Support us financially by purchasing
this through MusicWeb
for £12 postage paid world-wide.
Anthony RITCHIE (b. 1960) Remember Parihaka Op. 61 (1994) [8:10] Flute Concerto Op. 56 (1993) [19:24] Double Concerto for bass clarinet and cello Op. 93 (1999) [19:45] Coming to it, for narrator and orchestra with poems by Sam Hunt Op. 91 (1999) [17:50]
Alexa Still (flute), Katherine Hebley (cello), Andrew Uren (bass clarinet), Sam Hunt (narrator)
Auckland Chamber Orchestra/Peter Scholes
rec. no details supplied ATOLL ACD129 [65:14]
Anthony Ritchie is a well-established and prolific New Zealand composer. He has written four symphonies, the last of which, Stations, commemorates the destruction of Christchurch Cathedral by an earthquake in 2011 (review here). He has also written many concertos and several operas. He has been reasonably well recorded: you can get some of his recordings through MusicWeb International and others from the composer’s own website. He composes in an attractive tonal idiom, with catchy tunes, rhythmic drive, frequent syncopation and light, rather transparent orchestration. He reminds me a little of Walton but more of William Mathias but this is just to give some idea of his style: he is his own man.
This recording dates from 2009 but has only recently become easily available in the UK. The opening work, Remember Parihaka, commemorates the crushing of a non-violent Maori protest at the confiscation of their land by British settlers in 1881. It is an important episode in New Zealand history. A sombre opening leads to a brisk, catchy but melancholy Maori theme on flutes which is followed by a violin passage which represents the British. A good deal of rhythmic energy builds up, reinforced by syncopation and bangs on the bass drum. The violins take over the flute theme. A brief climax leads to a quiet ending. This is a beautiful piece, perhaps a strange thing to say about what is in effect a protest work, but it is.
The flute concerto is cheerful with the flute prominent from the beginning. The first movement is alternately chirpy and lyrical, lightly scored and with a cadenza for the solo flute. The second movement begins rather strangely with a solo for the bass clarinet. The solo flute then joins in a dialogue which leads to a long solo, eventually joined by strings. The finale returns to the mood of the first movement, though with some striking modulations. This has apparently become Ritchie’s most popular work and the solo part is here played by Alexa Still, for whom it was written.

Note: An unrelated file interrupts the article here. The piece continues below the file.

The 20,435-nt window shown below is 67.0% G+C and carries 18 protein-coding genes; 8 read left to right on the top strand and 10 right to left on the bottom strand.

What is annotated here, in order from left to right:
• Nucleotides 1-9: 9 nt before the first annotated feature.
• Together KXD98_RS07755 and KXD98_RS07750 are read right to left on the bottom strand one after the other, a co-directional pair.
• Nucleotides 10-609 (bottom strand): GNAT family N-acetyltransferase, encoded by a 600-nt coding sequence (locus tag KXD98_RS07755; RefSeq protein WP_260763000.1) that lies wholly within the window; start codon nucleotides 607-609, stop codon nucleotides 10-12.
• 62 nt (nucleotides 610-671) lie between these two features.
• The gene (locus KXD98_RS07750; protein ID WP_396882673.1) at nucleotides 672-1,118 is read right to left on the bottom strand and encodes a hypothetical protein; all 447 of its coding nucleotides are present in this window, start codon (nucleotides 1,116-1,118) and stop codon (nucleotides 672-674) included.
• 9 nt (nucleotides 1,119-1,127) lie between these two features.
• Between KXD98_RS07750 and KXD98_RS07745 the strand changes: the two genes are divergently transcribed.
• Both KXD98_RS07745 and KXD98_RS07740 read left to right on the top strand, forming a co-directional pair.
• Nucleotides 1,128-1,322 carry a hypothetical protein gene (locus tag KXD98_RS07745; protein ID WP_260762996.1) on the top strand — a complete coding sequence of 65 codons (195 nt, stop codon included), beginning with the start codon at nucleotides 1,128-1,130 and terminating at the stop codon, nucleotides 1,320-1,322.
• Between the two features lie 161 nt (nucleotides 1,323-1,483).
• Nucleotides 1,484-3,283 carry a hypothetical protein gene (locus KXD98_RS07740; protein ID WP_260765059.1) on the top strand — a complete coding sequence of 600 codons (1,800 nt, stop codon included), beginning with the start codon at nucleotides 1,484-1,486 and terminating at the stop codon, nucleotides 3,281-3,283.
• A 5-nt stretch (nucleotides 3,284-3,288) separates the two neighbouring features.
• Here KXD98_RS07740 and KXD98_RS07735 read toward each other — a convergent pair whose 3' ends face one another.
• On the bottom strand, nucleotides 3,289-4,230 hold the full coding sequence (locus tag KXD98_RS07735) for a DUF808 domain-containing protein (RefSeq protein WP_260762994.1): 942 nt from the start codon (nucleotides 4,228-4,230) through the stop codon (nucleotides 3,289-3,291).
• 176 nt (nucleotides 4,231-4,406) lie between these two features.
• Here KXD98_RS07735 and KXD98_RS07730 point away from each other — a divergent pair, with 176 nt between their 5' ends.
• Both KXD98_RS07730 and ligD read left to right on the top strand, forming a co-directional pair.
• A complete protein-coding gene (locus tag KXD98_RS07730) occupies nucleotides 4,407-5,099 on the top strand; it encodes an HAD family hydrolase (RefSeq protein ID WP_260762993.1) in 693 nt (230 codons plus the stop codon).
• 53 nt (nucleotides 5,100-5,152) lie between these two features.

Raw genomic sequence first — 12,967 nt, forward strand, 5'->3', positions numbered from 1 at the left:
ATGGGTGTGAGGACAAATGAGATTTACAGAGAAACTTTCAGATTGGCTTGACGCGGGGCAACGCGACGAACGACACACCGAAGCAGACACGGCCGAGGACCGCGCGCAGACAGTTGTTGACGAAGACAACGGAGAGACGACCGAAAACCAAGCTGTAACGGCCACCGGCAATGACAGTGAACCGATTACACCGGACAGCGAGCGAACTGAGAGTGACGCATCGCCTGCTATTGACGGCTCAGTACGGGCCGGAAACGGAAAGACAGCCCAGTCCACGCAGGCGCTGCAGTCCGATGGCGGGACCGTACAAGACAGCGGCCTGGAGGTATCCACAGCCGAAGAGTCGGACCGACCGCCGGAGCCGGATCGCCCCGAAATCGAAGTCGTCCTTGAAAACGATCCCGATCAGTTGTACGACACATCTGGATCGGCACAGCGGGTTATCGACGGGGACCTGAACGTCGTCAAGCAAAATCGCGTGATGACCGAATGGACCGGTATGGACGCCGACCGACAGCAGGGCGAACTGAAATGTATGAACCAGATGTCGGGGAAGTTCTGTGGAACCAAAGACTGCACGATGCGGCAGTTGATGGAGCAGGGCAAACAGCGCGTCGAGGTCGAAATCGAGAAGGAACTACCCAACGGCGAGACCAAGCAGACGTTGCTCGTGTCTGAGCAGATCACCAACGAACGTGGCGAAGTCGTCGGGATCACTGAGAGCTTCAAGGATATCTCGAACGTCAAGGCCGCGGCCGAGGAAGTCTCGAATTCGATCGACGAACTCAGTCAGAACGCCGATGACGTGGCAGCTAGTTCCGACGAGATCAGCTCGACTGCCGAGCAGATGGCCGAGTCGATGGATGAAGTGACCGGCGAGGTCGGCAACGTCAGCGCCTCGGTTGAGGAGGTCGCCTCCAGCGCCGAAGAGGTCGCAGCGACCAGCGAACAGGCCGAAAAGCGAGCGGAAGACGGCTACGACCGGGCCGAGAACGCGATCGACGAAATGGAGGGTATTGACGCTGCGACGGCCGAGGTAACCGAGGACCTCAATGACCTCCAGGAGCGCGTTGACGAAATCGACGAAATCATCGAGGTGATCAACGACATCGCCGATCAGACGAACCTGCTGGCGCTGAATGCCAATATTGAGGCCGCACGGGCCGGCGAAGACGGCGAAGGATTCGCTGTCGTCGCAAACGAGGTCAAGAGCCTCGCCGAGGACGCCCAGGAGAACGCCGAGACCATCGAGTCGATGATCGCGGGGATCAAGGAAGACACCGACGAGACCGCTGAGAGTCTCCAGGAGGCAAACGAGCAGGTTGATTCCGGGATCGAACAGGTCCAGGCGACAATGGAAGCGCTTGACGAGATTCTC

Others have written concertos for the bass clarinet and it is indeed a most attractive solo instrument. It can vie with the cello, here its partner, in lyrical passages, it can gurgle charmingly and it can also thump in incisive rhythms like the left hand of the piano. It was a bit risky partnering it with another bass instrument but this concerto was written for the two soloists here. I have to say that the bass clarinet rather steals the show. It opens the concerto and we then settle down to what would be a march except that it is in triple time. There is Sibelian string passage and the tinkling of a glockenspiel leads to a quiet end. The following Fast Dance is just that, in which the two soloists chase each other, egged on by the orchestra. The slow movement, a memorial for a friend, is just for the two soloists, which descend to their lowest depths. The finale allows a note of anguish to break into its irrepressible momentum, which takes the concept of a waltz beyond anything which dancers would find comfortable. I can imagine bass clarinet players after hearing this beating a path to their music directors’ office with a cellist in tow asking them to programme this work ... I hope they succeed.
Prolific composers are allowed some duds and I am afraid that Coming to It seems one to me. Works for narrator speaking over instruments are notoriously tricky to bring off. One such is Walton’s Façade, which seems a distant ancestor of this work. But Sam Hunt’s poems are not particularly intriguing and Ritchie’s music here seems little more than illustrative.
However, the other three works are all attractive and the double concerto is a real discovery. The soloists are those for whom the works were written and the Auckland Chamber Orchestra under Peter Scholes plays with energy and commitment. The recording is clear but the booklet is skimpy in the extreme and does not include the words of Sam Hunt’s poems. There is more information on Ritchie’s own
website and I am delighted to have discovered this enjoyable composer.
Founding Editor Rob Barnett Editor in Chief
John Quinn Seen & Heard Editor Emeritus Bill Kenny MusicWeb Webmaster
David Barker Postmaster
Jonathan Woolf MusicWeb Founder Len Mullenger